What is biomechanics? Why is it important for tennis and sport in general? How will it help improve your game and overall wellbeing? These are a few of the questions I’ll be answering in this primer on sports biomechanics…
What is biomechanics?
In short biomechanics is the study and science of how the system and structure of biological organisms react to external forces and stimuli. It’s a broad field that includes many subfields including musculoskeletal biomechanics, kinesiology and sports biomechanics to name a few.
When it comes to you and me, biomechanics normally refers to how the muscular and skeletal systems in humans function under various conditions. A biomechanic will apply engineering principles, physics and other types of mathematically based forms of analysis to learn the capabilities and limits of the human body.
How can biomechanics be used in sports?
Sports biomechanics is a subfield within biomechanics and is its own branch of human and biological science. Essentially sport and exercise biomechanics is focused on analysing the physiological mechanics of human movement. This includes analysis of how forces interact and the effects these forces have on and within the body. In other words biomechanics in sports examines and explains why and how the human body moves like it does. In a sport like tennis this also includes the interplay between an athlete, their environment and the equipment.
Generally the primary goals of sports biomechanics are:
- Improve athletic performance by identifying and applying optimal technique.
- Prevent injury and speed up recovery.
The benefits of biomechanics.
Basically, understanding biomechanics and applying it is the foundation for good technique in all sports. So by studying how the human body naturally wants to move we can remove stress and pressure on the bones, joints, muscles and ligaments. This results in improved athletic performance, reduced injuries and heightened general wellbeing. Athletes of all ages and skill levels can benefit from biomechanical analysis weather it’s for pain reduction or to increase top level performance. Here are some more benefits of proper biomechanics:
- Increased movement speed (running, swimming, etc.)
- More power (jumping, hitting, lifting, etc.)
- Energy conservation through economy of movement.
- Helps eliminate muscle imbalances.
- Reduces wear and tear on joints and ligaments.
- Improved sport specific form and technique.
In a nutshell you can get faster and stronger while reducing injuries.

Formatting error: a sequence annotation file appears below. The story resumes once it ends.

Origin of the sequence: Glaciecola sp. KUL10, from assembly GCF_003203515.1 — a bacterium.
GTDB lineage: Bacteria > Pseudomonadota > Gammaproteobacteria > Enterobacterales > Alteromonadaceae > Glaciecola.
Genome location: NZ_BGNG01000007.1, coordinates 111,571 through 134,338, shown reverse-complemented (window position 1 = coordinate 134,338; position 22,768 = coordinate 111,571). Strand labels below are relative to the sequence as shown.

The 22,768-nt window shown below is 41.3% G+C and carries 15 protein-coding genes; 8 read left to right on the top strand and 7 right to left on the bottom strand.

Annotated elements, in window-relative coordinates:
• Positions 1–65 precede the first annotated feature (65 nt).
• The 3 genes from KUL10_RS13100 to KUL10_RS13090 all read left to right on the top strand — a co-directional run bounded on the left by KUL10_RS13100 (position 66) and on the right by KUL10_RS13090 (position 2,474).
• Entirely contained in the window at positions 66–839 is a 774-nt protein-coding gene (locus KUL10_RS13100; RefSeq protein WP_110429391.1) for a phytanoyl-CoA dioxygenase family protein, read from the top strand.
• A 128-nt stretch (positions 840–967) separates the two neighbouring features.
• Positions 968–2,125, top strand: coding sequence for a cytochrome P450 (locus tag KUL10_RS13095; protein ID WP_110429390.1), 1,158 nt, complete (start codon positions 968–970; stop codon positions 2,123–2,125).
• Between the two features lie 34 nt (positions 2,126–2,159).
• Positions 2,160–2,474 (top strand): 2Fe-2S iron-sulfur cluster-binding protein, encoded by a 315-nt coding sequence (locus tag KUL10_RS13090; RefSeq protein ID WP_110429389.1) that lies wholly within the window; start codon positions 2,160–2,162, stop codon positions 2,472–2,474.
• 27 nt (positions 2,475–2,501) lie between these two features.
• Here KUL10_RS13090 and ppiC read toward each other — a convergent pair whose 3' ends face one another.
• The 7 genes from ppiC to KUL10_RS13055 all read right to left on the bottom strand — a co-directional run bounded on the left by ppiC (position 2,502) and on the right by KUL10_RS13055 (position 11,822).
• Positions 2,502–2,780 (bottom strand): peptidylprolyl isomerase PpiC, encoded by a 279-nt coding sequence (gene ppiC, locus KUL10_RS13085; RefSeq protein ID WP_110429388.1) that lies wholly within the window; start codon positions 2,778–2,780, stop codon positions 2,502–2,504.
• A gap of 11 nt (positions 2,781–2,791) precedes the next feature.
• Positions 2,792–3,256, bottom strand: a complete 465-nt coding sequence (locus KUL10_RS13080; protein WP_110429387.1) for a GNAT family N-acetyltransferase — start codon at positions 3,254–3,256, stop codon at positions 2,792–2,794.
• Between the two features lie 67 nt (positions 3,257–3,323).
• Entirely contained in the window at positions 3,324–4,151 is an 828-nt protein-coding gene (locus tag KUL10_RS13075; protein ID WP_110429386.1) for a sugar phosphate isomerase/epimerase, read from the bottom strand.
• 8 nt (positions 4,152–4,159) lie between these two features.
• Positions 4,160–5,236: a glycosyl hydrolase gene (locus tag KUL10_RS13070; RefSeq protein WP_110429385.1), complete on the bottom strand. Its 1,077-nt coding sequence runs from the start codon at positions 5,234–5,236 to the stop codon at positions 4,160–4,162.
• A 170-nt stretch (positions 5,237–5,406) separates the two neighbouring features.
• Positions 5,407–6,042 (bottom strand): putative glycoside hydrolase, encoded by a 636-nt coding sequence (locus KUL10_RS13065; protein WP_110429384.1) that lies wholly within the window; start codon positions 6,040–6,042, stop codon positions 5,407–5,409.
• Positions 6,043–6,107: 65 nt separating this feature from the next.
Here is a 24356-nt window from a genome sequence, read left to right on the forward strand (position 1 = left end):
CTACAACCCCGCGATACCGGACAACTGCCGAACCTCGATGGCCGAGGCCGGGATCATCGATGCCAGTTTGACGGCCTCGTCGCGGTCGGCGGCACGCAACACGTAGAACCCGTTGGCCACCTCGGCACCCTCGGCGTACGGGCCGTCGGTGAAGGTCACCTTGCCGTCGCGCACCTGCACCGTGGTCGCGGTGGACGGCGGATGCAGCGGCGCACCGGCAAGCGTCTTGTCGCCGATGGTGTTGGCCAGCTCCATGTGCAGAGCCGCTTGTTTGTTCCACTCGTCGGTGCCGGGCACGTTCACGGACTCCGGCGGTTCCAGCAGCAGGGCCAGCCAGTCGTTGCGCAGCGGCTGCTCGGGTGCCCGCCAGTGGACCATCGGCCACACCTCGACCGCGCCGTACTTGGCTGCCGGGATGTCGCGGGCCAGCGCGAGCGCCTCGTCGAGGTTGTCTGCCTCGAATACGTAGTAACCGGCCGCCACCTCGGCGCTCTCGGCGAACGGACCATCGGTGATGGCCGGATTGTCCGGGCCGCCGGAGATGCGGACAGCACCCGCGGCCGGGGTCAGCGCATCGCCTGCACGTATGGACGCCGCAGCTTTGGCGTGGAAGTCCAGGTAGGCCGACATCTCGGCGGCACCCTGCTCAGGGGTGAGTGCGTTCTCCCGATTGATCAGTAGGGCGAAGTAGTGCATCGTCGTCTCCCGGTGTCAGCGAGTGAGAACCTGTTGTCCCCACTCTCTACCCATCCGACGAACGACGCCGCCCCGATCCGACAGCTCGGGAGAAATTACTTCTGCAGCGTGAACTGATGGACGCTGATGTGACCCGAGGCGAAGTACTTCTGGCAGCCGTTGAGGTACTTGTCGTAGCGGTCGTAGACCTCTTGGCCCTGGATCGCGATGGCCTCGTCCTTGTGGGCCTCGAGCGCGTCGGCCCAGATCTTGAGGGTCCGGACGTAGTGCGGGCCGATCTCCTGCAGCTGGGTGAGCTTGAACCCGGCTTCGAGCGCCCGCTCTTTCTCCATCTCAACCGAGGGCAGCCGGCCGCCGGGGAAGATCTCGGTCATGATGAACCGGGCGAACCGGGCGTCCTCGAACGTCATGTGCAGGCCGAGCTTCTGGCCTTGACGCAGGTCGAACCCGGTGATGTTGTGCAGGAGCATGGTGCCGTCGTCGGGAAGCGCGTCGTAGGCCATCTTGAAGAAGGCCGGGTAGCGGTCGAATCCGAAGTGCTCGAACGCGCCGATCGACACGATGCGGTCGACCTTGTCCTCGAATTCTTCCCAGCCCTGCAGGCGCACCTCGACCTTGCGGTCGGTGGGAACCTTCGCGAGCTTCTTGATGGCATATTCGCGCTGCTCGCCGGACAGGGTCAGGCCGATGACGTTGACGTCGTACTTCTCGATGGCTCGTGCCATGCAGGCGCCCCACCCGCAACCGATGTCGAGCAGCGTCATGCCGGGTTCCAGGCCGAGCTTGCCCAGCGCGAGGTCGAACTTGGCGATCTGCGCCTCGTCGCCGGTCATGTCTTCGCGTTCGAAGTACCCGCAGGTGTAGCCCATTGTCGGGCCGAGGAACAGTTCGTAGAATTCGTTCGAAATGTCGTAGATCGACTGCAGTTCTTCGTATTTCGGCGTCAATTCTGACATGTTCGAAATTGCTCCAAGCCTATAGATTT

Why don’t all tennis coaches teach sports biomechanics?
The odds are that most coaches and organizations, especially within the tennis community, don’t even know what biomechanics is. Or if they do, they don’t truly understand it and don’t want you to know about it. Because if you did understand biomechanics and its benefits you’d demand they coach you with this in mind. This would require your coach to admit that much of what he/she teaches is wrong. This in turn would force him/her to go back to the drawing board and relearn everything. Generally speaking this is way too much effort for the average coach. It’s a shame because a stronger focus on biomechanics and good technique would save people from a lot of pain while helping them improve their game.
I learned the hard way so you don’t have to.
I have had an unusual amount of injuries through my tennis career. Back, knees, achilles, shoulder, you name it and I’ve probably had surgery there. It’s a regret that I did not have this information during my professional tennis career. It would have saved me from so many injuries and extended my career. Late in my professional career I made the decision to changed my entire technique and adopt the principles of biomechanics to prevent further injury so I could continue competing. This change has allowed me to stay healthy, improve my game, and continue to play on the champions tour to this day. If biomechanics continues to have great benefits for a grandfather like me, imagine the potential it has to help not only the athletes of today but the average person who just wants to stay active and healthy.
Biomechanics related links and resources.
I hope this post has given you a better understanding of what biomechanics is and why it is so important to tennis. In the coming weeks I will write about specific techniques and give you biomechanically proven step-by-step guides on how to improve your tennis. In the meantime here are some links and resources If you’d like to learn more:
- Introduction to Sports Biomechanics
- Human Kinetics: Journal of Applied Biomechanics
- Elsevier: Clinical Biomechanics
- Journal of Biomechanics
- International Sports Engineering Association
- International Society of Biomechanics in Sports
- International Society of Biomechanics
- Quantification of Human Motion
- European Society of Biomechanics
- Australian and New Zealand Society of Biomechanics
- Tennis Racquet Physics
- American Society of Biomechanics
- Anatomy and biomechanics of the shoulder in throwing and tennis
- Biomechanics and Tennis
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